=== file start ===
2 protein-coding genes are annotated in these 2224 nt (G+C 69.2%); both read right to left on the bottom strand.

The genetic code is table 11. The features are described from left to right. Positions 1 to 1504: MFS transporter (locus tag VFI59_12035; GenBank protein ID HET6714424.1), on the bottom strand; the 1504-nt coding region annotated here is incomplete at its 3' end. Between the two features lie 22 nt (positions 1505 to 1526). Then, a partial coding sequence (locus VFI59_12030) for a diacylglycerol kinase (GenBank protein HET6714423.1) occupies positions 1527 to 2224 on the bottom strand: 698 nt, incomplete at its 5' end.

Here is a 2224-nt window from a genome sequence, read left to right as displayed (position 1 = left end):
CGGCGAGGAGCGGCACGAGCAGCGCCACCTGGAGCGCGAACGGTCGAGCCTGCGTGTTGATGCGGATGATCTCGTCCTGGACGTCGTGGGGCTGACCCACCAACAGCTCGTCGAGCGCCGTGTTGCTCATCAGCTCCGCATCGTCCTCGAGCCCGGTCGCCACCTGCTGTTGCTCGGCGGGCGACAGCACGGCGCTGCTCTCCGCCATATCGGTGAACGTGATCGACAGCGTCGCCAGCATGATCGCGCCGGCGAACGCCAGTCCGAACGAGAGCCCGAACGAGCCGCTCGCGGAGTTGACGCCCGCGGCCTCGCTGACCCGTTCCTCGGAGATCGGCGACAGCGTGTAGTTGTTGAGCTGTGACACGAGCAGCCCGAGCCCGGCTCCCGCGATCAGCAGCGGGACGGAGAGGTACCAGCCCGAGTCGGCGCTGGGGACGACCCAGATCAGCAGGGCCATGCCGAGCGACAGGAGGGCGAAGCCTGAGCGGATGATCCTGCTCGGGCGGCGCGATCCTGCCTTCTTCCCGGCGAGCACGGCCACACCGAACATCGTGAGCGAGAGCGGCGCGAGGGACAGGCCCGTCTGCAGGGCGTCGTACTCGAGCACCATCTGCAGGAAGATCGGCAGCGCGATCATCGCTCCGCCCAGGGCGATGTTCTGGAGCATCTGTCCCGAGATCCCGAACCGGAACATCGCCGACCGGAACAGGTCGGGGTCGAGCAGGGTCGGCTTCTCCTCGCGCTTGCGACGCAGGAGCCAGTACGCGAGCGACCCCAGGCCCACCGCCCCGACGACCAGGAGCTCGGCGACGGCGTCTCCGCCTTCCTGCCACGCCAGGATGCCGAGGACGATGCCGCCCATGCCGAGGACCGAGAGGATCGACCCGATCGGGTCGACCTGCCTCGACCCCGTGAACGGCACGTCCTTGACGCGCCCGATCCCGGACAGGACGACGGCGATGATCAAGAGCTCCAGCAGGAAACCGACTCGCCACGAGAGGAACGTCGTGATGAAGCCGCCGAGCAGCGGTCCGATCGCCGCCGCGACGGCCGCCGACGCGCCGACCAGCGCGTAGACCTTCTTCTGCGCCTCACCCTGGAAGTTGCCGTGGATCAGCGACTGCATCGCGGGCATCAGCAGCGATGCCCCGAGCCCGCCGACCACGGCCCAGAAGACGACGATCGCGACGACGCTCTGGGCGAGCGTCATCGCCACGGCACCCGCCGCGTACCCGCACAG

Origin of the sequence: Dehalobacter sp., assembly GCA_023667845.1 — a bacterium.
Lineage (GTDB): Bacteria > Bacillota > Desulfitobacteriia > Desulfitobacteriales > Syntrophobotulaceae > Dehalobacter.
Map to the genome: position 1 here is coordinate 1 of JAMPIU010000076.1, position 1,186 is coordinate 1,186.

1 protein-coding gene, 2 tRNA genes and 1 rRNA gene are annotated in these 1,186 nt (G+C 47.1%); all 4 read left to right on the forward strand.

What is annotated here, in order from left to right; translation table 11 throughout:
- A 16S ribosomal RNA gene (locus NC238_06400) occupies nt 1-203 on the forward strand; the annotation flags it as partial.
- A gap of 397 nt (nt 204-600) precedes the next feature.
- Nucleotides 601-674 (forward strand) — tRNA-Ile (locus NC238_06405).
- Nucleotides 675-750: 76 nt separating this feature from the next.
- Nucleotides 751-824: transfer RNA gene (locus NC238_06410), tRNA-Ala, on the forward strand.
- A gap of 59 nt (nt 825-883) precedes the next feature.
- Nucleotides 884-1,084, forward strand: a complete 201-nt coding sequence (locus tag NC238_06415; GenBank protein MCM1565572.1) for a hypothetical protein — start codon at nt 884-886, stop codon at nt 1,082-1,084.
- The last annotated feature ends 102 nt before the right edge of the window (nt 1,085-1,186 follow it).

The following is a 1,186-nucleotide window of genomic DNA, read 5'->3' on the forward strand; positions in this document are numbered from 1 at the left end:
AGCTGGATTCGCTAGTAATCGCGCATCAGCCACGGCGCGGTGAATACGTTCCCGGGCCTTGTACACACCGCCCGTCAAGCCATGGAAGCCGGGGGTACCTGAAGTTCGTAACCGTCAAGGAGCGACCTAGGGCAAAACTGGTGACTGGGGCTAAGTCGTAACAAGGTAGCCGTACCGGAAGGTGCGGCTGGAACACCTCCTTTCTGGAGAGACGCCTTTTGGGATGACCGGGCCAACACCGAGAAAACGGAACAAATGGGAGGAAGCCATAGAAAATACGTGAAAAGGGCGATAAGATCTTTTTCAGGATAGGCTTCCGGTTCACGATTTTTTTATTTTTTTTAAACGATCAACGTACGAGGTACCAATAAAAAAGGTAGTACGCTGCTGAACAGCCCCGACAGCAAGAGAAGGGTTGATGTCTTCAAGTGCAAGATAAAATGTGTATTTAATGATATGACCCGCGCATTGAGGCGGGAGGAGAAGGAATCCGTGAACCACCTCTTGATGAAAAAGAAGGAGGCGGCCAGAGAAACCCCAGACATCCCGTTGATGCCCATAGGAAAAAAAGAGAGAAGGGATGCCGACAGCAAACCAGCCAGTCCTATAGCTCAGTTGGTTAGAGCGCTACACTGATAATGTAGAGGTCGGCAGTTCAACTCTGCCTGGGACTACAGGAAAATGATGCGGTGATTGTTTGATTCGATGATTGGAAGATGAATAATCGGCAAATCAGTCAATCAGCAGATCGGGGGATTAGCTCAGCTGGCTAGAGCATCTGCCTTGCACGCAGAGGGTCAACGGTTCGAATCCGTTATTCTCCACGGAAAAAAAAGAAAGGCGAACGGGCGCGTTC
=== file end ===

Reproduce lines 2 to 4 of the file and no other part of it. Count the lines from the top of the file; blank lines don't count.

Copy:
The genetic code is table 11. The features are described from left to right. Positions 1 to 1504: MFS transporter (locus tag VFI59_12035; GenBank protein ID HET6714424.1), on the bottom strand; the 1504-nt coding region annotated here is incomplete at its 3' end. Between the two features lie 22 nt (positions 1505 to 1526). Then, a partial coding sequence (locus VFI59_12030) for a diacylglycerol kinase (GenBank protein HET6714423.1) occupies positions 1527 to 2224 on the bottom strand: 698 nt, incomplete at its 5' end.

Here is a 2224-nt window from a genome sequence, read left to right as displayed (position 1 = left end):
CGGCGAGGAGCGGCACGAGCAGCGCCACCTGGAGCGCGAACGGTCGAGCCTGCGTGTTGATGCGGATGATCTCGTCCTGGACGTCGTGGGGCTGACCCACCAACAGCTCGTCGAGCGCCGTGTTGCTCATCAGCTCCGCATCGTCCTCGAGCCCGGTCGCCACCTGCTGTTGCTCGGCGGGCGACAGCACGGCGCTGCTCTCCGCCATATCGGTGAACGTGATCGACAGCGTCGCCAGCATGATCGCGCCGGCGAACGCCAGTCCGAACGAGAGCCCGAACGAGCCGCTCGCGGAGTTGACGCCCGCGGCCTCGCTGACCCGTTCCTCGGAGATCGGCGACAGCGTGTAGTTGTTGAGCTGTGACACGAGCAGCCCGAGCCCGGCTCCCGCGATCAGCAGCGGGACGGAGAGGTACCAGCCCGAGTCGGCGCTGGGGACGACCCAGATCAGCAGGGCCATGCCGAGCGACAGGAGGGCGAAGCCTGAGCGGATGATCCTGCTCGGGCGGCGCGATCCTGCCTTCTTCCCGGCGAGCACGGCCACACCGAACATCGTGAGCGAGAGCGGCGCGAGGGACAGGCCCGTCTGCAGGGCGTCGTACTCGAGCACCATCTGCAGGAAGATCGGCAGCGCGATCATCGCTCCGCCCAGGGCGATGTTCTGGAGCATCTGTCCCGAGATCCCGAACCGGAACATCGCCGACCGGAACAGGTCGGGGTCGAGCAGGGTCGGCTTCTCCTCGCGCTTGCGACGCAGGAGCCAGTACGCGAGCGACCCCAGGCCCACCGCCCCGACGACCAGGAGCTCGGCGACGGCGTCTCCGCCTTCCTGCCACGCCAGGATGCCGAGGACGATGCCGCCCATGCCGAGGACCGAGAGGATCGACCCGATCGGGTCGACCTGCCTCGACCCCGTGAACGGCACGTCCTTGACGCGCCCGATCCCGGACAGGACGACGGCGATGATCAAGAGCTCCAGCAGGAAACCGACTCGCCACGAGAGGAACGTCGTGATGAAGCCGCCGAGCAGCGGTCCGATCGCCGCCGCGACGGCCGCCGACGCGCCGACCAGCGCGTAGACCTTCTTCTGCGCCTCACCCTGGAAGTTGCCGTGGATCAGCGACTGCATCGCGGGCATCAGCAGCGATGCCCCGAGCCCGCCGACCACGGCCCAGAAGACGACGATCGCGACGACGCTCTGGGCGAGCGTCATCGCCACGGCACCCGCCGCGTACCCGCACAG